Once upon a time I dreamed of being a figure skater. I imagined gliding over the ice on perfectly white skates, twirling and jumping in perfection. During the winter months I was glued to the television, watching athletes masterfully dance across the ice. It looked so glamorous. And don’t even get me started on the outfits. Glitter? Yes, please.
Sometimes dreams die. My figure skating dream died the day I was skating on a canal behind my elementary school and I twisted my ankle. I fell flat on my face and when I hit the ice, I realized I didn’t have the skills or the grace to make that dream a reality.
While I wasn’t to broken up over the death of that dream, I have had others die that have been harder to process. Little did I know not being able to figure skate was going to be the least of my worries – and that not being able to walk was going to be one of the worst.
Two years ago I was diagnosed with an untreatable disease called Lipedema. While this disease comes with a significant amount of pain, it also comes with disfigurement and loss of mobility. Essentially, Lipedema is a fat disorder that allows excess fat on your limbs, excluding your extremities. In short, it is just all around ugly. Living with the pain that goes along with this disease is not easy, but far worse is living life in our world as a “super sized” woman. The good news? I never had dreams of being a super model. I could handle not being able to wear the latest fashions, but I still had to let go of some dreams I didn’t want to have to abandon. One of the hardest dreams I have had to let go of is being just like everyone else. To let go of my some of my independence in my 30’s instead of my 80’s.
But let’s just pause for a minute – because we need to remember this – we are in a spiritual battle. My battle and your battle might look very different, but they are the same. We are never guaranteed an easy life, so when troubles come like the inevitably will, we need to choose to fight. The devil will try to take a foothold in our lives and cause us to stumble.
I would be wrong if I led you to believe I do this well. I am so far from a perfect warrior. I struggle to fight sometimes, and when I struggle to fight there are casualties. My worst wounds come when I choose to let the comments of people who do not know me slice deep into my heart. People who see my body but do not see my heart. I may have physical imperfections, but far worse are the battle scars my heart has endured.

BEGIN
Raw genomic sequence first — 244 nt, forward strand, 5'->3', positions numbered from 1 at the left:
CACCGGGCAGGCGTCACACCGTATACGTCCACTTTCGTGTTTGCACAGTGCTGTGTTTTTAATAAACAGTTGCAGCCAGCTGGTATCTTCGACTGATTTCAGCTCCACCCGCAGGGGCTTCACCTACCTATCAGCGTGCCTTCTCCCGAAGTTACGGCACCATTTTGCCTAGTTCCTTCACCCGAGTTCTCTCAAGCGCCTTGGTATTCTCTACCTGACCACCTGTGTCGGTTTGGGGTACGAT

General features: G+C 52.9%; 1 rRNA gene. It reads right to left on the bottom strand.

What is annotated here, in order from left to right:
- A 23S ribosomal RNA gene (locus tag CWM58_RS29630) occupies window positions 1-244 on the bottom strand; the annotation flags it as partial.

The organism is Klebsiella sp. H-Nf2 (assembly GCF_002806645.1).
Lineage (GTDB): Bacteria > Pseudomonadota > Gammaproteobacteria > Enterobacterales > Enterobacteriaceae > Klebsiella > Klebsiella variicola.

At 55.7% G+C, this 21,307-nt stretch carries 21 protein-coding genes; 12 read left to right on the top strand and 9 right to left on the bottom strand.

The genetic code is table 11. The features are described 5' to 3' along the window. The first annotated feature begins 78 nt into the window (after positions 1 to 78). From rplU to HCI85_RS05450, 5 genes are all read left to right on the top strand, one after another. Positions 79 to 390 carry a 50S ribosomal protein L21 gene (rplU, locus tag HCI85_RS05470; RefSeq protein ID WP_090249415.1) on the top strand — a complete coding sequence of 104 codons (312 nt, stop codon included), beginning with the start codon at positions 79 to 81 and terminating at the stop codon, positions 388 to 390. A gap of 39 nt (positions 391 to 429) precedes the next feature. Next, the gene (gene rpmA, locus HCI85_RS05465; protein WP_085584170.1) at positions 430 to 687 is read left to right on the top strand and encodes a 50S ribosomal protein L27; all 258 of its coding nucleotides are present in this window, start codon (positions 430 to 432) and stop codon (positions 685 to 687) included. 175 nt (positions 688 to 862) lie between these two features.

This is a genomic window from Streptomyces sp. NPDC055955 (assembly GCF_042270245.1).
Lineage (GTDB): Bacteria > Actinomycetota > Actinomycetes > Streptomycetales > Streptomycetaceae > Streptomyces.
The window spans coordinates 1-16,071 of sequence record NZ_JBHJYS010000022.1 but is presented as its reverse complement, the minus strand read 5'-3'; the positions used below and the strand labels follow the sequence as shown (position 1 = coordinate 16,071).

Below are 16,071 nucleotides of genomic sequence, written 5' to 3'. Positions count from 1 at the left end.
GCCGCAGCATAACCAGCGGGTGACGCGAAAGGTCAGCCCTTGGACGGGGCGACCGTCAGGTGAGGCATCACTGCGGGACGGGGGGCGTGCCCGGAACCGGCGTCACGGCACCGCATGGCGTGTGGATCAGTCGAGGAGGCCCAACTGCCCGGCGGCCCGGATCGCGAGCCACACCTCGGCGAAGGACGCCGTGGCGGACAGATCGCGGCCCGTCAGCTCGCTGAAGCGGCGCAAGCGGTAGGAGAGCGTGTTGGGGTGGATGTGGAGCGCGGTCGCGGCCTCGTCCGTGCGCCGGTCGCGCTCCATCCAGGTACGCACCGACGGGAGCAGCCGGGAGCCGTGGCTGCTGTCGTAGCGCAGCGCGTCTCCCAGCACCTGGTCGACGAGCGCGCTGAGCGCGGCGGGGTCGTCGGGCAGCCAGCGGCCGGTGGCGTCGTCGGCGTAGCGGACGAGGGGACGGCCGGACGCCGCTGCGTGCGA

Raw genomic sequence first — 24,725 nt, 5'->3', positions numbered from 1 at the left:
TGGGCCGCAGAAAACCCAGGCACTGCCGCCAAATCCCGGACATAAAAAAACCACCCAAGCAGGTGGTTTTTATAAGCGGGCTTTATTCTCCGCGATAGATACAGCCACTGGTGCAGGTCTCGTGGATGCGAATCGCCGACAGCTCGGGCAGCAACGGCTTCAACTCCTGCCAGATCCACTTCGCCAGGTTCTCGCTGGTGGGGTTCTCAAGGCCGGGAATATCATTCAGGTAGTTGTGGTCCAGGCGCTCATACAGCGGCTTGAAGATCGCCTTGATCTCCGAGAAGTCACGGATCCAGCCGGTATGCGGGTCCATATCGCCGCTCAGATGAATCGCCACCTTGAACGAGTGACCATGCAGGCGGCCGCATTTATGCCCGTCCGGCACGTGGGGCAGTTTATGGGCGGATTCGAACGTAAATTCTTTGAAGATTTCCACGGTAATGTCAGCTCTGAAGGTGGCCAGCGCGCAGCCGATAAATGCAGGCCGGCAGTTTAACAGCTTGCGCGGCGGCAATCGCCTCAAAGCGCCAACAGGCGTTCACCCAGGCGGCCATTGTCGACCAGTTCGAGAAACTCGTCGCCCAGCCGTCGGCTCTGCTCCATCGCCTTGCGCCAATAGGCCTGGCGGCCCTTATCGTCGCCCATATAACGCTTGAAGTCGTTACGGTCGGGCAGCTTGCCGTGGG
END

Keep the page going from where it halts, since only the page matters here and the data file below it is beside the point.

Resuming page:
But here’s the thing – we don’t need to fight this fight alone. Yes, sometimes we have to let go of our dreams, but only because God’s plans are bigger. Surrendering our dreams to live out God’s plan for our lives can be difficult because sometimes we are walking in blind. We don’t know what He has in store for us. We don’t know that plan is. So we just wait.
And while we wait, we fight our battles. When the blows strike, as they often do, I remember God is good to me. I remember I am His. It isn’t always easy to let the words fall around me without injuring me, but you and I have the greatest armour ever.
The Helmet of Salvation – When we believe Christ died for our sins and are part of God’s family, we all wear this.
The Breastplate of Righteousness – This is basically the breastplate of grace. When others hurt us, it means being honest, and good and fair. When others are hurting, it means standing with them and standing up for them.
The Shield of Faith – Our protection for when we are tempted to doubt. Remembering that God WILL keep His promises.
The Belt of Truth – This helps us to keep our hearts and lives in line with God’s will and plan for our lives, even when it means going against everything that makes sense to the world.
The Sword of the Spirit – Our biggest, and our strongest weapon against anything the battle throws at us. The Bible, God’s truth. Read it. Memorize it. Use it, friends.
Feet prepared with the Gospel of Peace – Ahh, here it is. This is what is means to be content in all circumstances and to have peace regardless of what the battle brings.
Oh, that I could be more prepared. Instead, it is when I am at my worst that I remember my armour. After the words have wounded me. After my heart has been broken. After I feel hopeless, when I feel like I am worthless because the world tells me I am. That’s when I hear that gentle whisper telling me to put my armour on.
See, I already told you I am a lousy warrior – most soldiers put their battle armour on BEFORE the fight. But when I remember, when I hear that quiet voice, that is when I rise. That is when my spirit soars with the truth that I am His. That is when I remember that the battle we are fighting has already been won.
And while I am here, surviving this disease and saying goodbye to dreams, that is when I remember my worth. That is when I the Gospel of Peace slides on to my feet and propels me to keep going. Because the world can’t tell me how and when I matter. Only God can. The world can’t tell me I am ugly, because God tells me I am beautiful. And He fights my battles. In the two years since I have been diagnosed, I have seen some positive changes in my prognosis, and reduced pain as well. God is so good to me! Even when dreams die, He can break through. And when dreams die, He gives us new ones.
So put your armour on with me. Fight with me. The battle is His.